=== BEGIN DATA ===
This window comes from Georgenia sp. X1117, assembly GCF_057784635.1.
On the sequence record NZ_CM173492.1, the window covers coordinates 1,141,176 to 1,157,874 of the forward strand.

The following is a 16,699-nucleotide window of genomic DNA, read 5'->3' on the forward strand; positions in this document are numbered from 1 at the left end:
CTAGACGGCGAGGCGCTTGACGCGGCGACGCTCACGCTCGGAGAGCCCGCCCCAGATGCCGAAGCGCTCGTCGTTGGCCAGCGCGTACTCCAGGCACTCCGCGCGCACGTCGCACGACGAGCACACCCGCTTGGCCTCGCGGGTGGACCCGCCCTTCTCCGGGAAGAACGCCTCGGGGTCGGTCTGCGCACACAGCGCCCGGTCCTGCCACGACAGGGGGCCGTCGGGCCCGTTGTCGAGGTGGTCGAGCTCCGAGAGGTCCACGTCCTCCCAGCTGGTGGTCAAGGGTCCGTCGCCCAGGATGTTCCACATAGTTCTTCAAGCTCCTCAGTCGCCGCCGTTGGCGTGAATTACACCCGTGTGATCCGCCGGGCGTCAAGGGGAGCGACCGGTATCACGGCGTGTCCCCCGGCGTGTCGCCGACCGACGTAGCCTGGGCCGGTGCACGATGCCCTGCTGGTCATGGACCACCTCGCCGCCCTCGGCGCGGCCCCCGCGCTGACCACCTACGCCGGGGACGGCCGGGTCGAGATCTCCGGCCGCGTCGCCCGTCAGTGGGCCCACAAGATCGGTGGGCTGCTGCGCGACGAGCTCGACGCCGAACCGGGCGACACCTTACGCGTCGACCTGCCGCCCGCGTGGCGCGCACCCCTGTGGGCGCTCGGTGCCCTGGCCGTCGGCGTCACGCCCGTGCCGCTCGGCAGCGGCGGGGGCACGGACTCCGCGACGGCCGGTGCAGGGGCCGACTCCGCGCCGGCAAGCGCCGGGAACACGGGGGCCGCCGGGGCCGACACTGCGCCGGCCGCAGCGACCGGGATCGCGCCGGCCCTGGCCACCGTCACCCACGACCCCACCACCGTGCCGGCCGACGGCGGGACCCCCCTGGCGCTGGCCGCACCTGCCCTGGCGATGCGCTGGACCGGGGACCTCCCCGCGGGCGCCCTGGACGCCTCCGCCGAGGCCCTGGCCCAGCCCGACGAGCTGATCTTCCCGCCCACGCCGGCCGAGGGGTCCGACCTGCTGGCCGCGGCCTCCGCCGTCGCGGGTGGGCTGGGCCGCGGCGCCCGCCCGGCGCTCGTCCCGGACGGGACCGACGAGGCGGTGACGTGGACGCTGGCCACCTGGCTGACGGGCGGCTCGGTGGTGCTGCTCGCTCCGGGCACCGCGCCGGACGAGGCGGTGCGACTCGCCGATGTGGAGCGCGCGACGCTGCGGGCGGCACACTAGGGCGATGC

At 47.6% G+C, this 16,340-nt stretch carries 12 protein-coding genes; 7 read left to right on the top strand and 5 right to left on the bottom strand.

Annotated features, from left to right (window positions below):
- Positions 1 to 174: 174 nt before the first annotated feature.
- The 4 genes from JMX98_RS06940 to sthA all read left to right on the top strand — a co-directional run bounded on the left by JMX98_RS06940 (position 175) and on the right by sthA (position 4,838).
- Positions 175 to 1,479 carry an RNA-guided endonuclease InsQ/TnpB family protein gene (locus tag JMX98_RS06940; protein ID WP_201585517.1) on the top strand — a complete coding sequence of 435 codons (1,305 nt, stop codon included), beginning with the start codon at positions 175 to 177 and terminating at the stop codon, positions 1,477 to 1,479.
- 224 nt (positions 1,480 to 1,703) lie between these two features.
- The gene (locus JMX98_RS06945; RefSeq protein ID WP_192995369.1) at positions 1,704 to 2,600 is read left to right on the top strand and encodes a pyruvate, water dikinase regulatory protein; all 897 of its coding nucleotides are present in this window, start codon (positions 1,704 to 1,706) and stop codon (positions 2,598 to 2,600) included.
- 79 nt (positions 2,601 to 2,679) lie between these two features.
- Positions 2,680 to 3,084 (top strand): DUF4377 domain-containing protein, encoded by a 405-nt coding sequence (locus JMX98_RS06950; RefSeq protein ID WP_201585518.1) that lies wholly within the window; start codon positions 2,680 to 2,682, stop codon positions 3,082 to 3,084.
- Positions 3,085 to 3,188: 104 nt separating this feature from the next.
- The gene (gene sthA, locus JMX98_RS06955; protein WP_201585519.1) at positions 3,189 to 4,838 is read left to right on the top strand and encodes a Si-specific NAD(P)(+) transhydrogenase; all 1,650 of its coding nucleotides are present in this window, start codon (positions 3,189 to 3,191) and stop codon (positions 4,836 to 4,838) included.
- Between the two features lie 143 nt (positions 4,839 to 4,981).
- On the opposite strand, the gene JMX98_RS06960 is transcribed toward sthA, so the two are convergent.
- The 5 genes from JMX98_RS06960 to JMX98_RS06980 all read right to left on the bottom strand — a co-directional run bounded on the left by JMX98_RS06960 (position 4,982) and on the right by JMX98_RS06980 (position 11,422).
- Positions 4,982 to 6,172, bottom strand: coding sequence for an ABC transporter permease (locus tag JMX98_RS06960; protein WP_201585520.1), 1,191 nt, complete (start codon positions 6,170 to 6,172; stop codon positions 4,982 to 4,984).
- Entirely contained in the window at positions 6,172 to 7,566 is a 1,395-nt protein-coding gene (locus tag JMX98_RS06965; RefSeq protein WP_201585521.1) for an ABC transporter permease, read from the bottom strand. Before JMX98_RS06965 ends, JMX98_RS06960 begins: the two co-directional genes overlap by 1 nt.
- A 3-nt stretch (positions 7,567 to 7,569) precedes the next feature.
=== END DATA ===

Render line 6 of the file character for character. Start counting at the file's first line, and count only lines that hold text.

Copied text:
Annotated features, from left to right (window positions below):